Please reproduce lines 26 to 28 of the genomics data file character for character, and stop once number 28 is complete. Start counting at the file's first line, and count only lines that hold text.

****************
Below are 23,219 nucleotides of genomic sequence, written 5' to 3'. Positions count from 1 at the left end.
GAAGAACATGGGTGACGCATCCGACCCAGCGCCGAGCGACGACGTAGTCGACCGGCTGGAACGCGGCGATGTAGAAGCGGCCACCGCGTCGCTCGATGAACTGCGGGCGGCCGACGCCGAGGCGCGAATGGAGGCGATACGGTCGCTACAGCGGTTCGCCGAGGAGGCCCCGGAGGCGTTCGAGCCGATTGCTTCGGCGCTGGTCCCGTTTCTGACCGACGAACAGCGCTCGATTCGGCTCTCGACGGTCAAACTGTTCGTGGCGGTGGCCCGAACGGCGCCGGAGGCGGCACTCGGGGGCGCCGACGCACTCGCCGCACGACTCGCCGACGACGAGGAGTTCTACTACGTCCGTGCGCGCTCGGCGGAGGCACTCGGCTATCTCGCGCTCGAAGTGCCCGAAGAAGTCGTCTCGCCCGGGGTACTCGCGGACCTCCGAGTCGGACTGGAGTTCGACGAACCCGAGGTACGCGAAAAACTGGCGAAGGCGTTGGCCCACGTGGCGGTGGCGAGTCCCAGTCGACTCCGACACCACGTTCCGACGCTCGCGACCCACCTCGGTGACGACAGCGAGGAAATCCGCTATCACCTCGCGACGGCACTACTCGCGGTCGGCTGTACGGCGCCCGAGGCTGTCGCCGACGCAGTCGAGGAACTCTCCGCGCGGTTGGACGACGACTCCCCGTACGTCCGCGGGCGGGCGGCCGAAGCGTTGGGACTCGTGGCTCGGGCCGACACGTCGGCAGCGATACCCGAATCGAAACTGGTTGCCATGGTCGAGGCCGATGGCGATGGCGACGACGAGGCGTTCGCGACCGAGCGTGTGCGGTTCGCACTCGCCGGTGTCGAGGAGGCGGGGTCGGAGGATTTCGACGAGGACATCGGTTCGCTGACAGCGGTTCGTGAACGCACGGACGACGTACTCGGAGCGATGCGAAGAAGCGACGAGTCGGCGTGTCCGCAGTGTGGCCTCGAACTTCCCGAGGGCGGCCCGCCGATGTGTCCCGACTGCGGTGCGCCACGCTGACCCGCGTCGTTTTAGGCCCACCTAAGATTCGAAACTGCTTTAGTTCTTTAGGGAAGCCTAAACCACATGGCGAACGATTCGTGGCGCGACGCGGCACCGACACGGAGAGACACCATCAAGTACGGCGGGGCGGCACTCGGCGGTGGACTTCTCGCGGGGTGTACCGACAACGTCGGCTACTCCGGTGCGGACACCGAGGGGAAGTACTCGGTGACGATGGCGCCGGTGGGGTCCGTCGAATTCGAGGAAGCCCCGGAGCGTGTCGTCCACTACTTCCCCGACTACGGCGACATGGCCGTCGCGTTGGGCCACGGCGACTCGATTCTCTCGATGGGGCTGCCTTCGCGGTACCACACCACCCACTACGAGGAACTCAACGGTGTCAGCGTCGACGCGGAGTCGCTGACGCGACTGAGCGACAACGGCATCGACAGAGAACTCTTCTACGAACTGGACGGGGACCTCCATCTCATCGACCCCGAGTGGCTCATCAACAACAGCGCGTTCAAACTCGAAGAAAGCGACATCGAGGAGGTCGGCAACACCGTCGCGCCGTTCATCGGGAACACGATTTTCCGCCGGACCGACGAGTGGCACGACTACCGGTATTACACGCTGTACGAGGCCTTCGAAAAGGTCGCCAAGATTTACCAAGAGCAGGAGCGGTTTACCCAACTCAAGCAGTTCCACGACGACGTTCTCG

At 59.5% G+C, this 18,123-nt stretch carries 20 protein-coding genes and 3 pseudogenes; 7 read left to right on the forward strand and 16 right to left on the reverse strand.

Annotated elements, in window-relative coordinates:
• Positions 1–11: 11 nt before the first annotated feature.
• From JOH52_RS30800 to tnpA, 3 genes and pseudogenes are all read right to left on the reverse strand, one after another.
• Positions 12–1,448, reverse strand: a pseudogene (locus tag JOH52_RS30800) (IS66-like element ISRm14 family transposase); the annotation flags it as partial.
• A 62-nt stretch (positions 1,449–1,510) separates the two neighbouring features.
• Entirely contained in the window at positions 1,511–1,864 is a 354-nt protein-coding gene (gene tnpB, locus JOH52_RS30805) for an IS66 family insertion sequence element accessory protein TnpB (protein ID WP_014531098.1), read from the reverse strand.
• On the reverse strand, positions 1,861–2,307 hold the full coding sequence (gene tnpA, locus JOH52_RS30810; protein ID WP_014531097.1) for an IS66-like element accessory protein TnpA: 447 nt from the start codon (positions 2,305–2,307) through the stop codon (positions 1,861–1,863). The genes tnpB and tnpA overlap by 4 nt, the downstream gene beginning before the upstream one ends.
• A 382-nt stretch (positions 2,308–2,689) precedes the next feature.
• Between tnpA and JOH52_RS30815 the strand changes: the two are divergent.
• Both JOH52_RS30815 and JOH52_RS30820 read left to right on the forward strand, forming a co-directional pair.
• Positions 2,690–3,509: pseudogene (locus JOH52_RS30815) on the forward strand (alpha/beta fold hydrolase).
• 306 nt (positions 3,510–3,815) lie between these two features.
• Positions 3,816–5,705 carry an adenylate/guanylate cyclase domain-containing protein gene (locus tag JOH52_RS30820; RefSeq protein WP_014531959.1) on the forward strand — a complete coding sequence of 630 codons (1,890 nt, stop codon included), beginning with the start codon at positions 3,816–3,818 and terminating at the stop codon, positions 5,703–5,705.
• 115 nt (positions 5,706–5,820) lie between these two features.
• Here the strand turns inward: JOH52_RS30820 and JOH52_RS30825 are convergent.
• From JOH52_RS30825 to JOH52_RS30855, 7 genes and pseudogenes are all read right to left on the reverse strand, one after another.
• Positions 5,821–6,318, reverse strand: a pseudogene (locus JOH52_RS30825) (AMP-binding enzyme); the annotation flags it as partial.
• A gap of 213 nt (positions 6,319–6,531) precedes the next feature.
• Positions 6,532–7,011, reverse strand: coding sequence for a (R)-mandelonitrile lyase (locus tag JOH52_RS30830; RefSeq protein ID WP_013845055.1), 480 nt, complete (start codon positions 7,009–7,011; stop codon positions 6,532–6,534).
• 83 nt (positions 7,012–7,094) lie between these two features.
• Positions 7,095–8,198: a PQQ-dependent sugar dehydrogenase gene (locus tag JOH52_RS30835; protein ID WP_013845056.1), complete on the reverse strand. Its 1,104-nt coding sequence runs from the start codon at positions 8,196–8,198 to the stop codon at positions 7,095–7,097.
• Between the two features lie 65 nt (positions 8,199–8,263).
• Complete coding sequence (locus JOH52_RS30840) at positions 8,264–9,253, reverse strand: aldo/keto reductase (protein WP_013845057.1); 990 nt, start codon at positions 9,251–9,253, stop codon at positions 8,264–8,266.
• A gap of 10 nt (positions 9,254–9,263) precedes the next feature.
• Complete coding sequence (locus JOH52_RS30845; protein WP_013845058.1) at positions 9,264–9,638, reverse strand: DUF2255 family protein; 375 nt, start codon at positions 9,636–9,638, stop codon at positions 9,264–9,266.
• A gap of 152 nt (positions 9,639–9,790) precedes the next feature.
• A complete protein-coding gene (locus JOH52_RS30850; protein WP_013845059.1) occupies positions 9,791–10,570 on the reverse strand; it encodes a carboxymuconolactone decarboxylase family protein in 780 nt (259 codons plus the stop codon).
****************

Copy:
• Complete coding sequence (locus JOH52_RS30840) at positions 8,264–9,253, reverse strand: aldo/keto reductase (protein WP_013845057.1); 990 nt, start codon at positions 9,251–9,253, stop codon at positions 8,264–8,266.
• A gap of 10 nt (positions 9,254–9,263) precedes the next feature.
• Complete coding sequence (locus JOH52_RS30845; protein WP_013845058.1) at positions 9,264–9,638, reverse strand: DUF2255 family protein; 375 nt, start codon at positions 9,636–9,638, stop codon at positions 9,264–9,266.